When Lea Vivot heard that Jack Layton had died, she went to find some clay. Sculpting a life-sized likeness of the late NDP leader would be the renowned Czech-born artist’s way of mourning his death. She went to the studio in her 100-acre Kleinburg, Ont., farm to dig up the grey-coloured clay she had always used, only to find it had all dried up. Then Vivot, whose statues are found in Toronto, Montreal, Ottawa and Prague, discovered what she calls her divine inspiration: the only usable clay in the studio was orange. “Only a higher force can commission the true artist,” Vivot, who has begun work on three statues of the late NDP leader, told Maclean’s. “Everything else falls into place.”
The statues are bound for Toronto, Ottawa and Layton’s hometown, Hudson, Que., yet neither sites nor payment for them has been secured. Vivot, after all, has developed a reputation as a provocateur in Canada’s arts scene for the way she installs her art. Many of the heavy sculptures are simply dropped off by Vivot and an assistant using a crane without the knowledge or approval of city governments or building owners; Vivot then asks for payment from proprietors, though not all have paid up. One such statue, Lovers Bench, was actually ordered removed from its Bay and Bloor location by the city of Toronto in 1979, and bounced around Montreal and New York until it was finally bought for $250,000 by Toronto developer Murray Goldman in 1991. In 1989, Vivot was also asked to remove The Secret Bench from its impromptu location outside the National Library of Canada due to the artist not having “gone through the right channels.” But a public campaign to have the bench reinstalled resulted in the Department of Public Works and the Canada Council Art Bank allowing her to unveil a recast version of the sculpture outside the library five years later. “It lent warmth and humanity to the front of the building,” said library spokesman Randall Ware.
Questions over who pays for the statues—which can cost Vivot tens of thousands of dollars to make—and whether her work has been commissioned have dogged the artist throughout her career. In some cases, the controversy and media attention surrounding her work generate enough buzz that art aficionados like Goldman are willing to fork over huge sums. Some have even paid upwards of $50,000 for copies of original sculptures. But Vivot remains tight-lipped about how she makes her living, and remains confident that “before the pieces are finished, they will have found their home.”
The Jack Layton project has some high-profile support. Vivot says that Layton’s widow, NDP MP Olivia Chow, called to lend her support to the “good soul” behind the project. The NDP “supports the initiative in principle and is grateful for Vivot’s tribute,” although it is “not at this time intending to use party funds to support the project,” a spokesperson told Maclean’s. Hudson Mayor Michael Elliott has also expressed excitement for it. The town, which is planning a new waterfront park in Layton’s memory, would be “delighted and honoured to receive the sculpture”—provided, Elliott says, Hudson doesn’t have to pay for it.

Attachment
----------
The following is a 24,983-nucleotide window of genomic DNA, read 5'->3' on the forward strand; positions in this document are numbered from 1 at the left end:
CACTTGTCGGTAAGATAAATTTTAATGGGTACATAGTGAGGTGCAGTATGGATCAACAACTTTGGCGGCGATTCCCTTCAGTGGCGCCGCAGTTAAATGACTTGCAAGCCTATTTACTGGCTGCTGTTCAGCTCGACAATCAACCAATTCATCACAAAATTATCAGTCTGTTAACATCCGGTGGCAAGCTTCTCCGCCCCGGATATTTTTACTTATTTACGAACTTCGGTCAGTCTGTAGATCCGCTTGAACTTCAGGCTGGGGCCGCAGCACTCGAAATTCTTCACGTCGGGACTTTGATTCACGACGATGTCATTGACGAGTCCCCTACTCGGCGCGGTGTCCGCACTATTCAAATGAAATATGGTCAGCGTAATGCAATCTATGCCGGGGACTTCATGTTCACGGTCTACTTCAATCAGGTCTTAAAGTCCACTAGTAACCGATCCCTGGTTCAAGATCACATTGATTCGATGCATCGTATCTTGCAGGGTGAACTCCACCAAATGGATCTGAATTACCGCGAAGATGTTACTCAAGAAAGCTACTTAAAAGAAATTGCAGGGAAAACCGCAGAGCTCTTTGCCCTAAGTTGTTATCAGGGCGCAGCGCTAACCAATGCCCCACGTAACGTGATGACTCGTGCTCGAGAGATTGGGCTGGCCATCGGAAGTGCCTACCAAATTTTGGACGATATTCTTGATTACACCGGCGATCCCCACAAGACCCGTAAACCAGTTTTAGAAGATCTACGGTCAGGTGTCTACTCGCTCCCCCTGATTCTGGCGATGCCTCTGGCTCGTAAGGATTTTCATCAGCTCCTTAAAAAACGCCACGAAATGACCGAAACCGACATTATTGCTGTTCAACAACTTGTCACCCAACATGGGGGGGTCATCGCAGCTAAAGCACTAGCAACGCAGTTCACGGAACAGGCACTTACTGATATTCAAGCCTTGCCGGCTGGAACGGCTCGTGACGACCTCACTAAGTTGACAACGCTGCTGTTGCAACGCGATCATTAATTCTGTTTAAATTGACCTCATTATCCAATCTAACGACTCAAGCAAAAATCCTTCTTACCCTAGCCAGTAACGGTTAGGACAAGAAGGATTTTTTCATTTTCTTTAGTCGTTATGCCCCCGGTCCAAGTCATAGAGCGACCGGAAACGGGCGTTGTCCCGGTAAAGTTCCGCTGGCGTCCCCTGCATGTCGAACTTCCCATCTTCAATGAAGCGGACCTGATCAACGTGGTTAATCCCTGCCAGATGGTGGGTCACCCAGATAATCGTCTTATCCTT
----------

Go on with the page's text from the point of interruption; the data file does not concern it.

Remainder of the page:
Hudson’s hometown boy is to be depicted by Vivot sitting on a bench. Benches, which Vivot says allow people to share the same artistic space as her bronze statues, play an integral role in her work. Endless Bench, which sits outside Toronto’s Hospital for Sick Children in memory of Morris, her 18-month-old son who died in 1979, shows two mothers watching children at play while sitting on a circular bench. The statue has become a Toronto landmark, and inscriptions from over 470 people, including Mother Teresa, Katharine Hepburn, Pierre Trudeau and Jack Layton are engraved on it. In October 1999, the 300-lb. bronzed mothers were stolen, only to be returned a week later after a public appeal and an anonymous tip.
Her Toronto-bound statue will have Layton riding a bicycle built for two, allowing the public to ride with him. “I can’t decide yet if he will be in the front or the back,” says Vivot. The statue bound for Ottawa will have the NDP leader climbing a staircase and sporting the cane made famous during his last election, which she calls “a symbol of strength and energy—his final victory.”
Vivot created the statue of Tommy Douglas in Weyburn, Sask., which Layton himself has called “a creative deed for the New Democratic Party.” She was the subject of controversy after the statue’s unveiling, at which both Layton and Douglas’s grandson, actor Kiefer Sutherland, were in attendance. Vivot was dismayed at the way the media omitted her name in their coverage of the event, and threatened to take the statue back and send it to Douglas’s birthplace of Falkirk, Scotland. Vivot says it wasn’t the presence of a celebrity overshadowing her work that bothered her, but that the media ignored her role, as well as Douglas’s contribution to Canada, and focused more on Sutherland’s visit to Saskatchewan. “I have no objections to Kiefer Sutherland,” she told Maclean’s. “It’s not about ego, it’s about giving the artist credit for their work.” The statue made headlines again this month, after it was discovered that someone had removed Douglas’s trademark glasses, but as with the two statues of Endless Bench, the frames were returned in October, before police had even begun a full investigation.
For Vivot, who says she is not a member of the NDP, what connects Douglas and Layton is not their status as politicians—“politics is about division,” she told Maclean’s, “art unites us”—but their humanity. Her decision to sculpt Layton is motivated by his sensitivity, admiration for the arts and boundless energy. “I want to make the joyful moment of his life last a little longer.”